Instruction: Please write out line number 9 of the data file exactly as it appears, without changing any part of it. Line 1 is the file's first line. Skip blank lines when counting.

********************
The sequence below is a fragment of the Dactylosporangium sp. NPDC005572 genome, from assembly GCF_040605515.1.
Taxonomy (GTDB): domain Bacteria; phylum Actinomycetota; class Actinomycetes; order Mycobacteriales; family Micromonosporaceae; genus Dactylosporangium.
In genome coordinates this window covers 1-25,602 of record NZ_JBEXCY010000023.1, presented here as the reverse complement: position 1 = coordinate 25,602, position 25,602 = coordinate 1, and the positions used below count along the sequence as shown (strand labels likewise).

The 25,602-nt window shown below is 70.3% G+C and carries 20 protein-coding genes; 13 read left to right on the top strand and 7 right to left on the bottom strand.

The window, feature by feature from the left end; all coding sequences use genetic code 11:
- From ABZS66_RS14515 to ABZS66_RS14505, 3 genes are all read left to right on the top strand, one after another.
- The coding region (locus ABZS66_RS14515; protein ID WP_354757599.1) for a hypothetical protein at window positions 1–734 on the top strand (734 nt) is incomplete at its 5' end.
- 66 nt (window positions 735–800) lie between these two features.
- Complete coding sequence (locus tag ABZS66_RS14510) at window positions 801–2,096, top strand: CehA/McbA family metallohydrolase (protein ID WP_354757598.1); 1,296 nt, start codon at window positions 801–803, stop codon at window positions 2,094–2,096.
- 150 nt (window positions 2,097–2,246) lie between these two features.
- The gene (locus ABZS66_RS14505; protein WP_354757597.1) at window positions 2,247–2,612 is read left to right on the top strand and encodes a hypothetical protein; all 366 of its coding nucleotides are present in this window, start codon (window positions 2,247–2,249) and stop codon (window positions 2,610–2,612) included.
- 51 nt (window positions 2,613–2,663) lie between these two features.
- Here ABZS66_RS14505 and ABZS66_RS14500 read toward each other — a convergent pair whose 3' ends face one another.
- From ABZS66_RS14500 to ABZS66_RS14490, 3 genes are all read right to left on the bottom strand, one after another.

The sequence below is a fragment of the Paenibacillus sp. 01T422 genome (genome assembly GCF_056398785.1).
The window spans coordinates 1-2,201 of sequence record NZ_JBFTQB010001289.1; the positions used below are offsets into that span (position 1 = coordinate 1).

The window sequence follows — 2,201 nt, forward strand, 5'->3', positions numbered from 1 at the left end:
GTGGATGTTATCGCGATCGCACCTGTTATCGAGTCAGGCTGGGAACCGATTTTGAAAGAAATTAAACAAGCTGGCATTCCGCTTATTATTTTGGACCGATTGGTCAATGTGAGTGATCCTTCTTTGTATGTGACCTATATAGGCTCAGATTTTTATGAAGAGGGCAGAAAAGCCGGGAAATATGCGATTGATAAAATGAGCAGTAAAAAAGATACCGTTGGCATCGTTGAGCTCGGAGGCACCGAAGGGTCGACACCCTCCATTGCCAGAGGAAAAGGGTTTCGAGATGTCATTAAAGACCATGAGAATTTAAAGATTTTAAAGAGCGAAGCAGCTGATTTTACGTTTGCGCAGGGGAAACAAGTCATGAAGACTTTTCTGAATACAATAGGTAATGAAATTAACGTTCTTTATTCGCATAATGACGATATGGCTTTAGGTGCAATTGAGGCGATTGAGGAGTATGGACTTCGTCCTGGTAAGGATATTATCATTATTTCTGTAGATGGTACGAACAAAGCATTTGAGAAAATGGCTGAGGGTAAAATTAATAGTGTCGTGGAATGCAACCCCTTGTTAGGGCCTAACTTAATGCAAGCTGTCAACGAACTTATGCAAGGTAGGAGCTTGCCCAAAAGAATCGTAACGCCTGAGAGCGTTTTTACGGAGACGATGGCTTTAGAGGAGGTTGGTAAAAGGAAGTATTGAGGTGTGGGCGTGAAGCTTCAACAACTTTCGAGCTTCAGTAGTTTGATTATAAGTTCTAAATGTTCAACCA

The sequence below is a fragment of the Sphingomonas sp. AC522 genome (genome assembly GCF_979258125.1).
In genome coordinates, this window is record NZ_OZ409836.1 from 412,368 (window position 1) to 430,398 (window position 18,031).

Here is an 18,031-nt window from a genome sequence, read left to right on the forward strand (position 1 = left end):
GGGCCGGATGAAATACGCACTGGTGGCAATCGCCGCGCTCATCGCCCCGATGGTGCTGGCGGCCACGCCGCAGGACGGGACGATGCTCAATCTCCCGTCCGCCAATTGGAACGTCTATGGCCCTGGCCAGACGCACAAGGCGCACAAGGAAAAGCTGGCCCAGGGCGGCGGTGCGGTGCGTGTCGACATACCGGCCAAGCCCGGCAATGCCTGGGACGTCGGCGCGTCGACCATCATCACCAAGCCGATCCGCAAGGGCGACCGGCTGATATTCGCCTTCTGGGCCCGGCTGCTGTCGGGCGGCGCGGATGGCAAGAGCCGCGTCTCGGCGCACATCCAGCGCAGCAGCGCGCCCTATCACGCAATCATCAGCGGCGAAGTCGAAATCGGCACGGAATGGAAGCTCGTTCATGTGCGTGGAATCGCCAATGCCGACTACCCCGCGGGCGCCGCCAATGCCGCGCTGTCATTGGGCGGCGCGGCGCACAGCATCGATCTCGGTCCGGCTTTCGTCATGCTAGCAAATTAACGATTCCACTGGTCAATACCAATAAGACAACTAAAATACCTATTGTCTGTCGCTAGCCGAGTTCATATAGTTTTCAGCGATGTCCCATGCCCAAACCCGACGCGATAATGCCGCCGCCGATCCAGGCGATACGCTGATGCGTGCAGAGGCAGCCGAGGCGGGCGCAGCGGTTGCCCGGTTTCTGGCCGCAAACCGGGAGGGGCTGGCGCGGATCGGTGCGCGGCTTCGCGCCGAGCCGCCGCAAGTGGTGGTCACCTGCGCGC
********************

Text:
- Complete coding sequence (locus tag ABZS66_RS14510) at window positions 801–2,096, top strand: CehA/McbA family metallohydrolase (protein ID WP_354757598.1); 1,296 nt, start codon at window positions 801–803, stop codon at window positions 2,094–2,096.